Here are some suggestions from Bright Futures experts that may be of value to your family.
How is Your Family Doing?
If you are worried about your living or food situation, talk with your health care professional. Community agencies and programs such as WIC and SNAP can also provide information and assistance.
Ask your health care profesional for help if you have been hurt by your partner or another important person in your life. Hotlines and community agencies can also provide confidential help.
Tobacco-free spaces keep children healthy. Don’t smoke or use e-cigarettes. Keep your home and car smoke-free.
Don’t use alcohol or drugs.
Check your home for mold and radon. Avoid using pesticides.
Feeding Your Baby
Feed your baby only breast milk or iron-fortified formula until she is about 6 months old.
Avoid feeding your baby solid foods, juice, and water until she is about 6 months old.
Feed your baby when she is hungry. Look for her to:
Put her hand to her mouth.
Stop feeding when you see your baby is full. You can tell when she:
Relaxes her arms and hands
Know that your baby is getting enough to eat if she has more than 5 wet diapers and at least 3 soft stools each day and is gaining weight appropriately.
Burp your baby during natural feeding breaks.
Hold your baby so you can look at each other when you feed her.
Always hold the bottle. Never prop it.
Feed your baby on demand generally every 1 to 3 hours during the day and every 3 hours at night.
Give your baby vitamin D drops (400 IU a day).
Continue to take your prenatal vitamin with iron.
Eat a healthy diet.
If Formula Feeding...
Always prepare, heat, and store formula safely. If you need help, ask your health care professional.
Feed your baby 24 to 27 oz of formula a day. If your baby is still hungry, you can feed her more.
How Are You Feeling?
Take care of yourself so you have the energy to care for your baby. Remember to go for your post-birth checkup.
If you feel sad or very tired for more than a few days, let your health care professional know or call someone you trust for help.
Find time for yourself and your partner.
Caring For Your Baby
Hold and cuddle your baby often.
Enjoy playtime with your baby. Put him on his tummy for a few minutes at a time when he is awake.
Never leave him alone on his tummy or use tummy time for sleep.
When your baby is crying, comfort him by talking to, patting, stroking, and rocking him. Consider offering him a pacifier.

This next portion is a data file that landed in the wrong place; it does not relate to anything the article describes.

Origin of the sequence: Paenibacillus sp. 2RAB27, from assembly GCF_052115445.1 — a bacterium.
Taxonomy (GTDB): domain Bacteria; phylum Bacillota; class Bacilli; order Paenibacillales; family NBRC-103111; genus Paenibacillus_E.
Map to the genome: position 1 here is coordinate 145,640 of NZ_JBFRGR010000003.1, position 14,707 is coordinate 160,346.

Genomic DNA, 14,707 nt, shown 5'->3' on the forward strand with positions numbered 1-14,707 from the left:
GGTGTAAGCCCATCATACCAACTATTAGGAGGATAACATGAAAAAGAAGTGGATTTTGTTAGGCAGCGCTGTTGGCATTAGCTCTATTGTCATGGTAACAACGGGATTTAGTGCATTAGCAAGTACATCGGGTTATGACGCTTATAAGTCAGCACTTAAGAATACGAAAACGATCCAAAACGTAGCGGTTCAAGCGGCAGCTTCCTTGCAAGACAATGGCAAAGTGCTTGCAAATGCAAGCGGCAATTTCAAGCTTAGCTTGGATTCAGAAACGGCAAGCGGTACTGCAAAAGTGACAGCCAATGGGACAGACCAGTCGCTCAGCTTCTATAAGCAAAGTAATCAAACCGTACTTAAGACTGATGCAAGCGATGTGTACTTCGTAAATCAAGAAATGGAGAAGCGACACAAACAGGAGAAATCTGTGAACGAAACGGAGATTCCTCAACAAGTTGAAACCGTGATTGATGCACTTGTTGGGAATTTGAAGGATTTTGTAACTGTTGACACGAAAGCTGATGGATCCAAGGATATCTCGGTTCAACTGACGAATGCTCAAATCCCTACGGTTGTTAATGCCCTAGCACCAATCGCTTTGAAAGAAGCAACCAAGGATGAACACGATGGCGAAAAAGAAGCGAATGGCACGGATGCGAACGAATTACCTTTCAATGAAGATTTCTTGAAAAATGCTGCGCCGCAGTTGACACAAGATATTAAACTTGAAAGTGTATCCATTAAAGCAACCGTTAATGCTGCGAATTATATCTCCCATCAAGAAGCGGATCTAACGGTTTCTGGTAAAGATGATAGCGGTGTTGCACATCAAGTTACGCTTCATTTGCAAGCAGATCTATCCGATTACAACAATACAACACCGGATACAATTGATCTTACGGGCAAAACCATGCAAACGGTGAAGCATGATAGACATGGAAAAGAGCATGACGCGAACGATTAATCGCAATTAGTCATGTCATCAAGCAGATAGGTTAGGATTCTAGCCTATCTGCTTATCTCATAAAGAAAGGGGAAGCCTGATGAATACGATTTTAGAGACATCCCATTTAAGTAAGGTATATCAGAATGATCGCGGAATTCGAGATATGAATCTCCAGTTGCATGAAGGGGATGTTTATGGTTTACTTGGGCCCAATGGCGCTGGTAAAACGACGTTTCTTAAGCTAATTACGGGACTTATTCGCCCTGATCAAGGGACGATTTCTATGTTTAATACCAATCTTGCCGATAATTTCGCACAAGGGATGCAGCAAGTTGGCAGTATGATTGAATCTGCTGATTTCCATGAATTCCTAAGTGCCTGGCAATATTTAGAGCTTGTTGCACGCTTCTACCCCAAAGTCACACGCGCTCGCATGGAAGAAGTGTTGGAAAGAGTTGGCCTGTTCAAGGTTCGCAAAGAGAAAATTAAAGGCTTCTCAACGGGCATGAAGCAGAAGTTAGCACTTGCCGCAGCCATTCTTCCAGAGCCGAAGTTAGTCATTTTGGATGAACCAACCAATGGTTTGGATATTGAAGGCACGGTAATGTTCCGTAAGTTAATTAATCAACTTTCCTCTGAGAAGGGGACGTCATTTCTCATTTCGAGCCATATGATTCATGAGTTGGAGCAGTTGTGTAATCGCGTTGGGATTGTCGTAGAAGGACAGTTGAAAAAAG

Never hit or shake your baby.
Take his temperature rectally, not by ear or skin. A fever is a rectal temperature of 100.4°F/38.0°C or higher. Call your health care professional if you have any questions or concerns.
Wash your hands often.
Use a rear-facing–only car safety seat in the back seat of all vehicles.
Never put your baby in the front seat of a vehicle that has a passenger airbag.
Make sure your baby always stays in her car safety seat during travel. If she becomes fussy or needs to feed, stop the vehicle and take her out of her seat.
Your baby’s safety depends on you. Always wear your lap and shoulder seat belt. Never drive after drinking alcohol or using drugs. Never text or use a cell phone while driving.
Always put your baby to sleep on her back in her own crib, not in your bed.
Swaddling should be used only with babies younger than 2 months.
If you choose to use a mesh playpen, get one made after February 28, 2013.
Keep hanging cords or strings away from your baby. Don’t let your baby wear necklaces or bracelets.
Always keep a hand on your baby when changing diapers or clothing on a changing table, couch, or bed.
Learn infant CPR. Know emergency numbers. Prepare for disasters or other unexpected events by having an emergency plan.
What to Expect at Your Baby's 2 Month Visit
We will talk about
- Taking care of your baby, your family, and yourself
- Getting back to work or school and finding child care
- Getting to know your baby
- Feeding your baby
- Keeping your baby safe at home and in the car
- National Domestic Violence Hotline: 800-700-7233
- Smoking Quit Line: 800-784-8669
- Information About Car Safety Seats: www.nhtsa.gov/parents-and-caregivers
- Toll-free Auto Safety Hotline: 888-327-4236